UKTW - 25 years online

Details

Henry IV Part II archiveKing Henry's health is failing as a second rebellion threatens to surface. Intent on securing his legacy, he is uncertain that Hal is a worthy heir, believing him more concerned with earthly pleasures than the responsibility of rule. Meanwhile, Falstaff is sent to the countryside to recruit fresh troops. Amongst the unwitting locals, opportunities for embezzlement and profiteering prove impossible to resist as Falstaff gleefully indulges in the business of lining his own pockets. As the King's health continues to worsen, Hal must choose between duty and loyalty to an old friend in Shakespeare's heartbreaking conclusion to this pair of plays. This production is supported by RSC Patrons

Cast/Performers

David Troughton (Henry IV), Desmond Barrit (Falstaff), William Houston, Nancy Carroll (Lady Percy), Adam Levy (Hotspur), Arthur Cox (Bardolph), David Killick (Archbishop of York), David Lyon (Westmoreland), Robert Portal (Poins), Clifford Rose (Worcester), Sandra Voe (Mistress Quickly), Benjamin Whitrow (Shallow), Roland Davies, Christopher Saul, Dickon Tyrell

Creatives/Company

Author: Shakespeare
Company: Royal Shakespeare Company
Director(s): Michael Attenborough, Terry King (fight)
Design: Es Devlin
Costume: Kandis Cook
Lighting: Tim Mitchell
Sound: Scott Myers
Music: Paddy Cunneen
CORONAVIRUS: All UK venues closed on 16th March 2020, restrictions were lifted on 19th July 2021. Please note that iUKTDb archive listings between March 2020 and July 2021 may not be accurate as we did not receive details of all rescheduled and cancelled shows.

Henry IV Part II

Henry IV Part II (Play) production archive for QTIX code T1341096478. Details of all Henry IV Part II archived productions can be found under the QTIX code: S01510819245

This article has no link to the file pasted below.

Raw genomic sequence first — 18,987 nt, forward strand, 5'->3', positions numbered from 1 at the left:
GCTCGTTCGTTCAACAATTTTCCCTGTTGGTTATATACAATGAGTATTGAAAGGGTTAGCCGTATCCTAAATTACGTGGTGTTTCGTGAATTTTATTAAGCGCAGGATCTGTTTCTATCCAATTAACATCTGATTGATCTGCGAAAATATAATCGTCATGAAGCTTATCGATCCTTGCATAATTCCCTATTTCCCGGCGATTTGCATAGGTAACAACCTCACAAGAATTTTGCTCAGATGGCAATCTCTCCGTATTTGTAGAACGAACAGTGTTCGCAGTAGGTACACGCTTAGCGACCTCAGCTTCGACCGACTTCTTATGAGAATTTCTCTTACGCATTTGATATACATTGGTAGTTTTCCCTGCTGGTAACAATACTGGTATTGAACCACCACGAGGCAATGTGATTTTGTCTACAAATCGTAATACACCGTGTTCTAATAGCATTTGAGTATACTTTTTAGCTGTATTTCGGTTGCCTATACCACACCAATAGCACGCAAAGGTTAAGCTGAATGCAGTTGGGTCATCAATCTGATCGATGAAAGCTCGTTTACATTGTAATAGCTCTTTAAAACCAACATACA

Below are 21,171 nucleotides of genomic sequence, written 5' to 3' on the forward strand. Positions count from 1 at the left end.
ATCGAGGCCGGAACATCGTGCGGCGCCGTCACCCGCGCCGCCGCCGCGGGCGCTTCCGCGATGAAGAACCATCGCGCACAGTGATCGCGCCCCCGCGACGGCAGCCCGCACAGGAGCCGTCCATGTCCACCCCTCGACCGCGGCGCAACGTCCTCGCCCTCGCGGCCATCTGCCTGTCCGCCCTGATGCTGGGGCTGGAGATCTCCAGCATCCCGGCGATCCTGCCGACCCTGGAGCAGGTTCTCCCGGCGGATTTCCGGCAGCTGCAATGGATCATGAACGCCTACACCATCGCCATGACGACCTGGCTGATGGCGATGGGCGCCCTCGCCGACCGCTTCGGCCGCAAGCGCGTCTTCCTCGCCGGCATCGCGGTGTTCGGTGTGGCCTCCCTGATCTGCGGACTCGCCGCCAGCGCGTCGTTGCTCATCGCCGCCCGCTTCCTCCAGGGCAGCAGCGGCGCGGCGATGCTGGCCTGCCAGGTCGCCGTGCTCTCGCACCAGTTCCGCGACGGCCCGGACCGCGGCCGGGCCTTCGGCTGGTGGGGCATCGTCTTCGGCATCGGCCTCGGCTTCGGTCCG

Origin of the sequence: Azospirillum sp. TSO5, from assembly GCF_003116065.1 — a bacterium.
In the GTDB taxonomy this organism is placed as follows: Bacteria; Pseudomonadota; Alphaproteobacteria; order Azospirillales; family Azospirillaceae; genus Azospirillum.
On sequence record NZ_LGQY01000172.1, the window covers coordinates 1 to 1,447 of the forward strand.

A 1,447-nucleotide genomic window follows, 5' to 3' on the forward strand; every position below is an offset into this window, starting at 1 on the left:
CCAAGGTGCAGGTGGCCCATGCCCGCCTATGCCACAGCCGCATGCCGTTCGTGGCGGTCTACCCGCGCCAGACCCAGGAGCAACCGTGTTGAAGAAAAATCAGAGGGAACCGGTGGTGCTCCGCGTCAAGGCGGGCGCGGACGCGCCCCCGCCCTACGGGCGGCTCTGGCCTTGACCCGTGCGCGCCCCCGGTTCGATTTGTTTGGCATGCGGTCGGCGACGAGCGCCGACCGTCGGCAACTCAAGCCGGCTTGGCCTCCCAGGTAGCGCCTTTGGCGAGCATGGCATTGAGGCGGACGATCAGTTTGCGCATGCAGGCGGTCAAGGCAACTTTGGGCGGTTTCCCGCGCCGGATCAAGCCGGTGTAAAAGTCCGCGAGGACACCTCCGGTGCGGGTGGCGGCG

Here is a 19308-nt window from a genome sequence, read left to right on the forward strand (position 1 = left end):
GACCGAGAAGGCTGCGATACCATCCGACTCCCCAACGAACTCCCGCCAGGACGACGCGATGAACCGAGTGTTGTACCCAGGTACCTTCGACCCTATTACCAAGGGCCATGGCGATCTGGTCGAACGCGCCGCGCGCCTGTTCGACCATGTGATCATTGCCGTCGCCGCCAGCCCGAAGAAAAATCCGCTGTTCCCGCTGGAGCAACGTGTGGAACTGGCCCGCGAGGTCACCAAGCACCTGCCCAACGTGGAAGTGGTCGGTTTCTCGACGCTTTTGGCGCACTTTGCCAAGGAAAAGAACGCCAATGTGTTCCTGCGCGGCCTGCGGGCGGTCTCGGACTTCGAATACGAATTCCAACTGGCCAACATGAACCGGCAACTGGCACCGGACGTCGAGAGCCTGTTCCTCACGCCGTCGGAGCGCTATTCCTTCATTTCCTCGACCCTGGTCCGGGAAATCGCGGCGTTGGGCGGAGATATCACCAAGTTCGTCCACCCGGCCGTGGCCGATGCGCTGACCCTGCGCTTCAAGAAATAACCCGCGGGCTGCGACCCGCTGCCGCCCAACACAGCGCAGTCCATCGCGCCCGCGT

Archive Listings

8 Nov 00
to
18 Nov 00
Northern Stage
Newcastle upon Tyne
Tyne and Wear
21 Jun 00
to
7 Oct 00
Swan Theatre
Stratford-Upon-Avon
Warwickshire

UKTW News/Reviews

News:
11Jan01:

User Reviews

Sunday Times (11Jan01): [Michael Attenborough] sets Henry IV Part II in an occluded, misty light, even in the country scenes, where Shakespeare deploys Justice Shallow and his colleague Silence as comic relief. The light is sickly, echoing Henry IV's remark about "rotten times". One of his opponents, David Killick's worldly Archbishop of York, comments that "we are all diseased", urging rebellion against the usurper Henry as a purgative. The national sickness is the crisis of legitimacy caused by Henry's seizure of the crown, and it has infected the king himself. This is a fine production, which uses the intimacy of the Swan Theatre to bring you close to the hearts and minds of men who are leaders, but also suffering beings. [David Troughton]'s Henry IV has tremendous presence, even as his ailing body gives place to [William Houston]'s attractively maturing Hal. It is a criticism of sorts that Part II works best when seen in relation to Part I, but such is the forward impetus generated by Houston's performance, I can't wait to see him on Stratford's main stage at the end of August, when Edward Hall directs him in Henry V.

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